The Whole Love, Wilco
The alternative icons have set up their own label, dBpm, on which they’re releasing their eighth album. Freedom seems to agree with them—a “deluxe edition” features a track entitled “I Love My Label.” Perhaps they love their label so for the ambition it allows them to uncork: never a bunch of slouches, Wilco’s outdone themselves with a seven-minute opening track and a twelve-minute closing. We were wondering what “November Rain” done by Jeff Tweedy might sound like!
The cutie whose “1234” taught everyone how to count to four and showed her how to count to “millions sold” gifts us with a fourth record. It’s her first release since breaking out to a sort of fame not achieved by a Canadian chanteuse since Céline Dion, or Anne Murray. And unlike her countrywomen, Feist is cool! Well, cool in the Starbucks-music, Apple-ad sense, which isn’t quite cool at all, but the album’s first single is a bit edgier and rougher, more Alanis than Céline, and Feist has a gig lined up for November 2 in Brooklyn, which counts for something, coolness-wise!
Mylo Xyloto, Coldplay
Remember when albums had nice, simple names, like Abbey Road or Born in the U.S.A.? Or even Parachutes? Coldplay has left its pretense-free years long behind with an album whose name is either in an ancient Mayan language or a secret code only Gwyneth Paltrow can solve. Ms. Paltrow’s spouse, otherwise known as frontman Chris Martin, keeps his sweetie in crisp white Oxfords with a sure-to-be blockbuster album. Get your handkerchiefs out: tracks are to include “Every Teardrop is a Waterfall,” “Hurts Like Heaven,” and “Charlie Brown.” Cheer up, Coldplay boys! If you’re feeling forlorn and misunderstood, be proactive and make your next album title in the English language!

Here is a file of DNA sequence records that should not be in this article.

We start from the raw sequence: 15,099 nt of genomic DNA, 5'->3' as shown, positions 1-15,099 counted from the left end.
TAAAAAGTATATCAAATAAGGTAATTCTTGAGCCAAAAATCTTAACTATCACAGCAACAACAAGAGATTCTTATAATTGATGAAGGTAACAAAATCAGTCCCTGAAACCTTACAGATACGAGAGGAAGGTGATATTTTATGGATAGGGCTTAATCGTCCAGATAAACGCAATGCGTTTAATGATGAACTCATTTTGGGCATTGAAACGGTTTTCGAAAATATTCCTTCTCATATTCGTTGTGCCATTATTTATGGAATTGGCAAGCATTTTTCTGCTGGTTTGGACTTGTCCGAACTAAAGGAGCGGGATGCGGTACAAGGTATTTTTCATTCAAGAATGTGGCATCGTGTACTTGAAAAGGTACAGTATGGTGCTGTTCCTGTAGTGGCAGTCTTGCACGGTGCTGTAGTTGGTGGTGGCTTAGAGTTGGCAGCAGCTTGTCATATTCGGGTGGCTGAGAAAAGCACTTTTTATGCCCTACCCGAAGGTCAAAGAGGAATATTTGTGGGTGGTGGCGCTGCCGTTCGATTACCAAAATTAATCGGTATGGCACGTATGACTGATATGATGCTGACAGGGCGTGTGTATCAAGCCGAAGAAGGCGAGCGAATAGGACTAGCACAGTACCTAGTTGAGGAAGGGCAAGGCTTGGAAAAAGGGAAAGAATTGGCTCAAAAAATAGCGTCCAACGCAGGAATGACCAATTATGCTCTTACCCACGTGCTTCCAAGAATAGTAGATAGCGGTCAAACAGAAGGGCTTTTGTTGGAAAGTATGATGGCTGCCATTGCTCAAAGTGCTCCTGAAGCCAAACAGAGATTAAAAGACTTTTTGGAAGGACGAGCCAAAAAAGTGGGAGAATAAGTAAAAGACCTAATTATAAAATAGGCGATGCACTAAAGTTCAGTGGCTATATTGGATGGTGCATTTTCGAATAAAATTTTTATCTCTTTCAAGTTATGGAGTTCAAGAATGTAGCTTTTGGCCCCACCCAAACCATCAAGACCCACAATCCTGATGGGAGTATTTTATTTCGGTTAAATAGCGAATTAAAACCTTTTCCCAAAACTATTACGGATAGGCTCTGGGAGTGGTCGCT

Take Care, Drake
Another depressive entertainer in the teary-Coldplay mold, Drake, has seemingly little about which to be sad: he’s rumored to have dated pop temptress Rihanna and–more pertinently–his rise to legitimate music-industry fame from beginnings as a child actor has been meteoric. But fame has its downsides, and Drake has been loudly ambivalent about all the perks that come with a hit record. His second studio album, Take Care, will only compound the number of fake friends and groupies swarming Drake; it will also very likely cement him as an artist to whom attention must be paid.
Untitled album, Florence + the Machine
The hyper-publicized Brit-art-pop of 2010 knows how to strike when the hype is hot: Florence + the Machine, a band whose lead singer, Florence Welch, has become a fashion industry darling, is putting out a second album. It comes on the heels of the omnipresent single “Dog Days Are Over,” the official song of chick-flick trailers in fourth-quarter 2010, and while little is known (not even a title or release date!), we’re hoping Ms. Welch indulges her loopy, ruffley visual aesthetic this cycle and pushes her yodely vocals: we’ve listened to Kate Bush’s “Wuthering Heights” enough times to know that pop needs a British eccentric.